The aggregation mechanisms in amyloid systems are prone to multiple pathways, depending on the ensemble of co-existing amyloidogenic conformations and environmental factors. Thus, several aggregation mechanisms and multiple pathways have been described depending on protein sequence, conformational states adopted by the amyloidogenic monomer and experimental conditions (for instance, temperature, pH, protein concentration, and solvent effects). The aggregation processes take place over a wide time range, spanning several orders of magnitude, with conformational changes occurring in the milliseconds and formation of particles observable with the naked eye in days, weeks or months. Elucidation of the mechanisms of amyloid formation and characterization of the most relevant molecular species involved are crucial to devise new rational therapeutic strategies against amyloid diseases. A brief overview of the most common amyloid formation mechanisms is presented in Figure 4, and a summary of the events and conditions that may trigger protein aggregation is shown in Table 4.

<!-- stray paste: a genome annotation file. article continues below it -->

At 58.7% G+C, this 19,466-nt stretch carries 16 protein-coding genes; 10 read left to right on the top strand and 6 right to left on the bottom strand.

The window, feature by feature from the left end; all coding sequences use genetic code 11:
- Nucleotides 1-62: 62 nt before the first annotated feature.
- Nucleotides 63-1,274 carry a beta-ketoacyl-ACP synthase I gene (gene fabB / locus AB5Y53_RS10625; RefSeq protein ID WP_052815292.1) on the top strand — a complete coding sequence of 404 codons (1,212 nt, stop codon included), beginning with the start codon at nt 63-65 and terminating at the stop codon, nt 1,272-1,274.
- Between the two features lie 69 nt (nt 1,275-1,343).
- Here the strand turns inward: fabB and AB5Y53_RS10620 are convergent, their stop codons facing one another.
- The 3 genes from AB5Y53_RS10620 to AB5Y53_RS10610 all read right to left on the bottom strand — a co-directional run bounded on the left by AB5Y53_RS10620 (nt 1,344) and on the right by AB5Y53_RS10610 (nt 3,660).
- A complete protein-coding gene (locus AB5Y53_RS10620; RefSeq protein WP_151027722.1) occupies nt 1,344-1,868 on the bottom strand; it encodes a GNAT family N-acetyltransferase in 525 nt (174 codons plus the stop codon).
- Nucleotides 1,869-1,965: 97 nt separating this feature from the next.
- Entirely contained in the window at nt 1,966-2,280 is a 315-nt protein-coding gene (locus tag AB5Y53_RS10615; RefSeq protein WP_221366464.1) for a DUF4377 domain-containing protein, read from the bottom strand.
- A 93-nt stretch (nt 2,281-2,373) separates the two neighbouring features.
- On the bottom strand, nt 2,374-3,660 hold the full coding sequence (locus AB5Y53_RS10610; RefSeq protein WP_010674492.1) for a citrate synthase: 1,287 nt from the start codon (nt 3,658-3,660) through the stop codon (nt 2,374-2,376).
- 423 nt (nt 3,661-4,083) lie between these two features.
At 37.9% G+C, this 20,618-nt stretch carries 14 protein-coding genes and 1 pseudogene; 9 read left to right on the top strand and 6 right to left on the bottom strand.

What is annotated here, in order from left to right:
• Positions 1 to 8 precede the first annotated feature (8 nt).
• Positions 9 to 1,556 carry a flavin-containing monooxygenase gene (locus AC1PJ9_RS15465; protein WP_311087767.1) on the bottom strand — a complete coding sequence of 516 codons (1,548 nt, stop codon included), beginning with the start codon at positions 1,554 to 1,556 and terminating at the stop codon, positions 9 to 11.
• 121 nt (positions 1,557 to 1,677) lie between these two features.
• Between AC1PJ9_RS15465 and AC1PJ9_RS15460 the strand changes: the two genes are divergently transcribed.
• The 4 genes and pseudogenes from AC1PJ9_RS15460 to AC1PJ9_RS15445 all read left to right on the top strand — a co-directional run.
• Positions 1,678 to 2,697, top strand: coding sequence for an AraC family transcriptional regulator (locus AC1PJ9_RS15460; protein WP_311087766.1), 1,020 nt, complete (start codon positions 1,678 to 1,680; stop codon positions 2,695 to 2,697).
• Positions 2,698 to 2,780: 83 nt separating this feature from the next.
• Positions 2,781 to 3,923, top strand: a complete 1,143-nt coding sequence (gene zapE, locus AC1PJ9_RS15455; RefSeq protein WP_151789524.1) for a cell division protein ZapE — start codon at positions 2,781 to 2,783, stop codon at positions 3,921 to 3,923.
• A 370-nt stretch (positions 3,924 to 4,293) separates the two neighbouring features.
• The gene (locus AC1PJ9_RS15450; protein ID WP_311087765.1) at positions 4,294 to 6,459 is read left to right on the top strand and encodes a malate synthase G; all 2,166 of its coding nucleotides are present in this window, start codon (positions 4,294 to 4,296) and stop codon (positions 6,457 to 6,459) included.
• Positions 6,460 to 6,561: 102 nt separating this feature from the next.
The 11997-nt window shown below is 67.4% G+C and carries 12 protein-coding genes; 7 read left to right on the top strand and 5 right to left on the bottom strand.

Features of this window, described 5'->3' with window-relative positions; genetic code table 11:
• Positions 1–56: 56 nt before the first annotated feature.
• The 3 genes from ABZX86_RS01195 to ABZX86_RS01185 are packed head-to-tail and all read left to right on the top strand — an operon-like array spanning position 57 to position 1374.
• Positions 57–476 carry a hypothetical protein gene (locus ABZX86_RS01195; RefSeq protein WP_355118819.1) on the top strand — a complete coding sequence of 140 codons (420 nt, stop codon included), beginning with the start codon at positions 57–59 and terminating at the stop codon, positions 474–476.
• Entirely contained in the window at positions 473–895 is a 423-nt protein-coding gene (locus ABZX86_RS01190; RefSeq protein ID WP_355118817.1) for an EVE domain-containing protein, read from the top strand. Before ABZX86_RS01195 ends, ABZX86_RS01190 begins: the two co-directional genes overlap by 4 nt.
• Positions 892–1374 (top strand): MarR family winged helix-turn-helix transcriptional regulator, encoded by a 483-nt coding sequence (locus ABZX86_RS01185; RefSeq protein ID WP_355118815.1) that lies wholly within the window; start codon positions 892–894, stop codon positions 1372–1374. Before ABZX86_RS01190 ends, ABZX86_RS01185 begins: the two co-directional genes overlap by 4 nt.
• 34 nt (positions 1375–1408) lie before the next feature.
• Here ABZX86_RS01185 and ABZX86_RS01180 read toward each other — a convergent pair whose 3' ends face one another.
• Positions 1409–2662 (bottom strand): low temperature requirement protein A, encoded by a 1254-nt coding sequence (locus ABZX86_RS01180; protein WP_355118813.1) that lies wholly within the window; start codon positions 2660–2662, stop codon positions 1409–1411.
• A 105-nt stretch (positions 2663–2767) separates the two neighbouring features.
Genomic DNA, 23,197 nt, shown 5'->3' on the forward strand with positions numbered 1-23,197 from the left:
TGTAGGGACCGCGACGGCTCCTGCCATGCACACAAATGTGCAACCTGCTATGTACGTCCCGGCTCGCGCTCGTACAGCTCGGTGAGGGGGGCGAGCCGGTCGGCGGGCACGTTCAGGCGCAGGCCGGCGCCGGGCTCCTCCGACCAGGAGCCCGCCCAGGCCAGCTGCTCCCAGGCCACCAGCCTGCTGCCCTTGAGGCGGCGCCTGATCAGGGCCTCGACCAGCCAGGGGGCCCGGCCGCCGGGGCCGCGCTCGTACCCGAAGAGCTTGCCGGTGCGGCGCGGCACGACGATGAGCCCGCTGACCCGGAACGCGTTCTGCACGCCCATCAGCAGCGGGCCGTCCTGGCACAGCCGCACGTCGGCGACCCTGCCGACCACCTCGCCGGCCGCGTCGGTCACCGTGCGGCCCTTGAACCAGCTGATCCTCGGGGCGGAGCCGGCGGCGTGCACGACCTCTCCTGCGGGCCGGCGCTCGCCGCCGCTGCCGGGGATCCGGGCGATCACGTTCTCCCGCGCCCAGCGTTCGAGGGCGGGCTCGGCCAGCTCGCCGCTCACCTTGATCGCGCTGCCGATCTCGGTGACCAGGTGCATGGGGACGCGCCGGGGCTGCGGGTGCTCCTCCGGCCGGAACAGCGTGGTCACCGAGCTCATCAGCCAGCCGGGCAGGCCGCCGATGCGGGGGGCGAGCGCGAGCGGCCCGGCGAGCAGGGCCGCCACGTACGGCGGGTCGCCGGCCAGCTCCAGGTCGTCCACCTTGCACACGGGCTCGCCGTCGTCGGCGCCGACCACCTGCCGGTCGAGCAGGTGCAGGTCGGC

Figure 4. Representative general model for amyloid fibril formation by nucleation-dependent mechanisms (including primary and secondary nucleation) and nucleation-independent mechanisms (absence of nucleation). kn1, kn2, k, kon, koff, and k+ represent rate constants. The stationary phase involves the assembly of protofibrils into mature amyloid fibrils with different morphological structures and a high level of polymorphism. Adapted from reference [148].
The aggregation kinetics of amyloidogenic proteins is highly dependent on protein concentration, and may reflect a nucleation-dependent or a nucleation-independent process (Figure 4) [149][150][151][152].
Table 4. Early events that may lead to amyloid fibril formation.
Nature of Monomeric Species Description References
Normally folded proteins may retain a substantial tendency to aggregate through direct assembly of monomers in their native state when the native state exposes complementary surfaces. [153][154][155][156]